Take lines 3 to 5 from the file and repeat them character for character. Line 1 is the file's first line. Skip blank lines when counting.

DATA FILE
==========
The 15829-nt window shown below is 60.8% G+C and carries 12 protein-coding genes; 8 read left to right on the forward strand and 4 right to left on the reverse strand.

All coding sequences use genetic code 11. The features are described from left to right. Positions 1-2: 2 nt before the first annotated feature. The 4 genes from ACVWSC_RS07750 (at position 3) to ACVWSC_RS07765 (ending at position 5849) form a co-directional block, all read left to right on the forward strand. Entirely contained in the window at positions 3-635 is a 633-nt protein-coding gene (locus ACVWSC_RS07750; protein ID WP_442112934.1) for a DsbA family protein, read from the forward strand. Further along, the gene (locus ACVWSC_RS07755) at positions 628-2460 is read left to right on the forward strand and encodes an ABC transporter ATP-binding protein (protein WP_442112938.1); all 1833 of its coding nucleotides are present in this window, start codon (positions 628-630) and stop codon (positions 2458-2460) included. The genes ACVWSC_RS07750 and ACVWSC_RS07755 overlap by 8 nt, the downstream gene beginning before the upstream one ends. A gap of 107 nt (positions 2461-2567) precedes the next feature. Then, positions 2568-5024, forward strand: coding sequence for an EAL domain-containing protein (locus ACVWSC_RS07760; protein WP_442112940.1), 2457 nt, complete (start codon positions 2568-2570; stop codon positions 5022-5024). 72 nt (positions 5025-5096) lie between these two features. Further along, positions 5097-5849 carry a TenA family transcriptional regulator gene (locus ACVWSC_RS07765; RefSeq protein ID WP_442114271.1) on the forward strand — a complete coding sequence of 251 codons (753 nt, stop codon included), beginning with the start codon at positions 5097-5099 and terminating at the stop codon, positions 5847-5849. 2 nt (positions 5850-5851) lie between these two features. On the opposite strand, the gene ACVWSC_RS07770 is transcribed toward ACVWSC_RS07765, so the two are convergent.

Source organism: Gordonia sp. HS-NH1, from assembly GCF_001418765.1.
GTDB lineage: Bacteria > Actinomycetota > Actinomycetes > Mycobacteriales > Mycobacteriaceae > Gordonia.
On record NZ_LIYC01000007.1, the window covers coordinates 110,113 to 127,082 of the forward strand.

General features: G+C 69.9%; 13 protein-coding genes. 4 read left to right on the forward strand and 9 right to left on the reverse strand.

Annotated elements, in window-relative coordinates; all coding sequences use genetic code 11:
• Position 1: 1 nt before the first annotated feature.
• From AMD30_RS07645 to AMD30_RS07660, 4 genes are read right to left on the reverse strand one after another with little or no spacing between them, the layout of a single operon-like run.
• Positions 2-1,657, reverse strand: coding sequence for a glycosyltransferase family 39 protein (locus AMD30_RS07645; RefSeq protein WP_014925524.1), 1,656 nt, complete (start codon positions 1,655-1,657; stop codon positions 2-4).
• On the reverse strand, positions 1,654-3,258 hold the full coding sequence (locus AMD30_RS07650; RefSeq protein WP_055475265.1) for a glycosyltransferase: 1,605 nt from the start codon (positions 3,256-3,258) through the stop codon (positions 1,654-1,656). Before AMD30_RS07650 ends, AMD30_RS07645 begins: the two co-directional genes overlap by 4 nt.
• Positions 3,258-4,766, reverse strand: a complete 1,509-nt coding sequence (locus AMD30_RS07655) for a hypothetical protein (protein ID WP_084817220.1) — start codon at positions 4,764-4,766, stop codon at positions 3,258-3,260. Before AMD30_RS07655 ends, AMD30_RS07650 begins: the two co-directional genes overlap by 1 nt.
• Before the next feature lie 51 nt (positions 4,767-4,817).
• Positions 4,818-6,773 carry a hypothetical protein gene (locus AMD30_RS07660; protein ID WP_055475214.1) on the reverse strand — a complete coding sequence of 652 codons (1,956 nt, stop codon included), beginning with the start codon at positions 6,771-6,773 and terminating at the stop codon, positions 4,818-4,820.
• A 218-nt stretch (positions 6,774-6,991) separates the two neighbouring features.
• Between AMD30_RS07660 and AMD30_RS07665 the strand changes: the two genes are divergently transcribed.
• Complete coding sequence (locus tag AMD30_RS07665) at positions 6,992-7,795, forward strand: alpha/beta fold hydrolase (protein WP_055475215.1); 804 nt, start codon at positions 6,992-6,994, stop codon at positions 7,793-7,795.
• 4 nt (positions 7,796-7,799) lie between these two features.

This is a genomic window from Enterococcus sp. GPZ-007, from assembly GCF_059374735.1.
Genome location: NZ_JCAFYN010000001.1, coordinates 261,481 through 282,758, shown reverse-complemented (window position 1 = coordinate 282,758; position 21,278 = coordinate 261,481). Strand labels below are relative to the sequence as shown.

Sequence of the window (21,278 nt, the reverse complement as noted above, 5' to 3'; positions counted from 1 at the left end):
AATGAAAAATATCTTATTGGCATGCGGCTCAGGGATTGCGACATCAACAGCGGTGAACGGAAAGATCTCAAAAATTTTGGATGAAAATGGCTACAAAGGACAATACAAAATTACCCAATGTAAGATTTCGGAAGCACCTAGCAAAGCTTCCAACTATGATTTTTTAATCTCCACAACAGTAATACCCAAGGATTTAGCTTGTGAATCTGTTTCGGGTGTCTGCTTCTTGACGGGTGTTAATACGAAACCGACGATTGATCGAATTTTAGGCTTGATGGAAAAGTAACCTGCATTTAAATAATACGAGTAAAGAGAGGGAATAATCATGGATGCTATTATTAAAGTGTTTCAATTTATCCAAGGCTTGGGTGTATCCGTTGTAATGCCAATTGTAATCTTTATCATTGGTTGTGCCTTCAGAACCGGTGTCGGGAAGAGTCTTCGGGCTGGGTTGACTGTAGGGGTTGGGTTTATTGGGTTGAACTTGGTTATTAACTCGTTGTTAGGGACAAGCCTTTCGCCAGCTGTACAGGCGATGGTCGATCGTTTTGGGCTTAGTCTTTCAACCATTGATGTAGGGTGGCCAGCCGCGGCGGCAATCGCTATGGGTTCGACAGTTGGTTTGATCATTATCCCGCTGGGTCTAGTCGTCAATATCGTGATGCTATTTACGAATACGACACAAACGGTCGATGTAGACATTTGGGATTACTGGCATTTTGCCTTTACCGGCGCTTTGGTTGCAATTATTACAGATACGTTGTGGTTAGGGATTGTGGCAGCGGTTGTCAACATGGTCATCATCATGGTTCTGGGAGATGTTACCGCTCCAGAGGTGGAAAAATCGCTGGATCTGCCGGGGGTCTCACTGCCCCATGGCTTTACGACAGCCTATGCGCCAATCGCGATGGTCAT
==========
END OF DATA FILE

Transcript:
Source organism: Gordonia sp. HS-NH1, from assembly GCF_001418765.1.
GTDB lineage: Bacteria > Actinomycetota > Actinomycetes > Mycobacteriales > Mycobacteriaceae > Gordonia.
On record NZ_LIYC01000007.1, the window covers coordinates 110,113 to 127,082 of the forward strand.